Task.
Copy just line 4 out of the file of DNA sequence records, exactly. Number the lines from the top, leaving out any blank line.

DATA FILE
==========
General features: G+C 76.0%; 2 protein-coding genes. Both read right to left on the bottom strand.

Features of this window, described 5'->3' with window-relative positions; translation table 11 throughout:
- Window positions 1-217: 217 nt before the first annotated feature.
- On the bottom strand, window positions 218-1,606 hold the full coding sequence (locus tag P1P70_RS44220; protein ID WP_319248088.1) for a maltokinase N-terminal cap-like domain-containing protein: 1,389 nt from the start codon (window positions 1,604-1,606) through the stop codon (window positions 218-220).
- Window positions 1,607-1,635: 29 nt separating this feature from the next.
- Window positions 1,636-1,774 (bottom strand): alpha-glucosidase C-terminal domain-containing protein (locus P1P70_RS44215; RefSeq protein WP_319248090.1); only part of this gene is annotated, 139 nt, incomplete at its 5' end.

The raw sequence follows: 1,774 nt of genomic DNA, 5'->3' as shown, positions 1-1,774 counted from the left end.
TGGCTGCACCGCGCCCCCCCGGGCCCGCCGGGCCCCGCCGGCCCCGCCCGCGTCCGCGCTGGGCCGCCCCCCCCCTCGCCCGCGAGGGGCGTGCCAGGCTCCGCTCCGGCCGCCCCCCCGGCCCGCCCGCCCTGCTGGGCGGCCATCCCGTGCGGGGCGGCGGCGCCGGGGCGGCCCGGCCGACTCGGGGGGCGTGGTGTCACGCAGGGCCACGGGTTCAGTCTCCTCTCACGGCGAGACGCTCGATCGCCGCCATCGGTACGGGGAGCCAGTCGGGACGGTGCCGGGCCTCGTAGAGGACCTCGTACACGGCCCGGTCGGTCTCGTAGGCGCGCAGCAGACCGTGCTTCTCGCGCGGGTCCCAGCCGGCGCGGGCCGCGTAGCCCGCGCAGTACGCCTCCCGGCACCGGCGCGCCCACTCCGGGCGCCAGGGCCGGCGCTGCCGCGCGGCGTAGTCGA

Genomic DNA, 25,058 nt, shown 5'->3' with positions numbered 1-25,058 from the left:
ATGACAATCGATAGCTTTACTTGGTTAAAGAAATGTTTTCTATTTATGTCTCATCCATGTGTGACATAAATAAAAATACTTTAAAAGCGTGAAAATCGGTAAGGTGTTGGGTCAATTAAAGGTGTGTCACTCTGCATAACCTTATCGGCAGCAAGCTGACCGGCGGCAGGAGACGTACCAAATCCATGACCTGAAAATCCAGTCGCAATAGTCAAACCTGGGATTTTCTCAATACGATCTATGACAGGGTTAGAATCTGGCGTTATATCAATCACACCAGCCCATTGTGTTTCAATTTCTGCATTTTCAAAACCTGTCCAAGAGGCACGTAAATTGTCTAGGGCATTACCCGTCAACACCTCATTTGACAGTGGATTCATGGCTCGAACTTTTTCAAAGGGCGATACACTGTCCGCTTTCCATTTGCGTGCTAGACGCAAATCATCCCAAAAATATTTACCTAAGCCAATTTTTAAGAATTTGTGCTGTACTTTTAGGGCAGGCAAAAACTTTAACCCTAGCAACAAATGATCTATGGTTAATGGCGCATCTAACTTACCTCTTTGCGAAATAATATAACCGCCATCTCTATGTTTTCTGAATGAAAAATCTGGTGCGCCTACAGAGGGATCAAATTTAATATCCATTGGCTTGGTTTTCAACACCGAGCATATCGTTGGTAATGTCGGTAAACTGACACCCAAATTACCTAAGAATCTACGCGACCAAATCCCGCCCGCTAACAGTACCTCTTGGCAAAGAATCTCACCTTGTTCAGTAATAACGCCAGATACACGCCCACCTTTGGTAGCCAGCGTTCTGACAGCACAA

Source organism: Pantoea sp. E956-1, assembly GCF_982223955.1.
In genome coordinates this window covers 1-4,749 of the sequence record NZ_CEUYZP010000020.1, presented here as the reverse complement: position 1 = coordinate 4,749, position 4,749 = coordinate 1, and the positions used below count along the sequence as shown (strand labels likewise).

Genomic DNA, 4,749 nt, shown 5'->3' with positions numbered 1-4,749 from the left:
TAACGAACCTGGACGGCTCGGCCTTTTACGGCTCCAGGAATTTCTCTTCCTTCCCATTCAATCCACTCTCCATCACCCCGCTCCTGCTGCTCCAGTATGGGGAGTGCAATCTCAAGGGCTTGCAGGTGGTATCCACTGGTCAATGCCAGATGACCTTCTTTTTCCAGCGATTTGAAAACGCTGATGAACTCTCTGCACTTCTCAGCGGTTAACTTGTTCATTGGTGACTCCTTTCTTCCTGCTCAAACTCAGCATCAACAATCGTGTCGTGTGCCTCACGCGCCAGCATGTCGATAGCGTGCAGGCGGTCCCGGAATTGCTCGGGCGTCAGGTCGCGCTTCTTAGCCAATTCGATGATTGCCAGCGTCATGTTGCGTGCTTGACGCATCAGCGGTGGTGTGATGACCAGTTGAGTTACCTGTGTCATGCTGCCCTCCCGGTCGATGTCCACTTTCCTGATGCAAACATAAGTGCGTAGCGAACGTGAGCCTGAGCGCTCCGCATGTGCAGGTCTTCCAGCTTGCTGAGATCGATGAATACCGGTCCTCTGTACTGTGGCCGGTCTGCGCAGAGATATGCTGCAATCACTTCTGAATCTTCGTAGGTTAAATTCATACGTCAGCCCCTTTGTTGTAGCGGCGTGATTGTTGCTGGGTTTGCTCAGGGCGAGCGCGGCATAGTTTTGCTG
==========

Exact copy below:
- On the bottom strand, window positions 218-1,606 hold the full coding sequence (locus tag P1P70_RS44220; protein ID WP_319248088.1) for a maltokinase N-terminal cap-like domain-containing protein: 1,389 nt from the start codon (window positions 1,604-1,606) through the stop codon (window positions 218-220).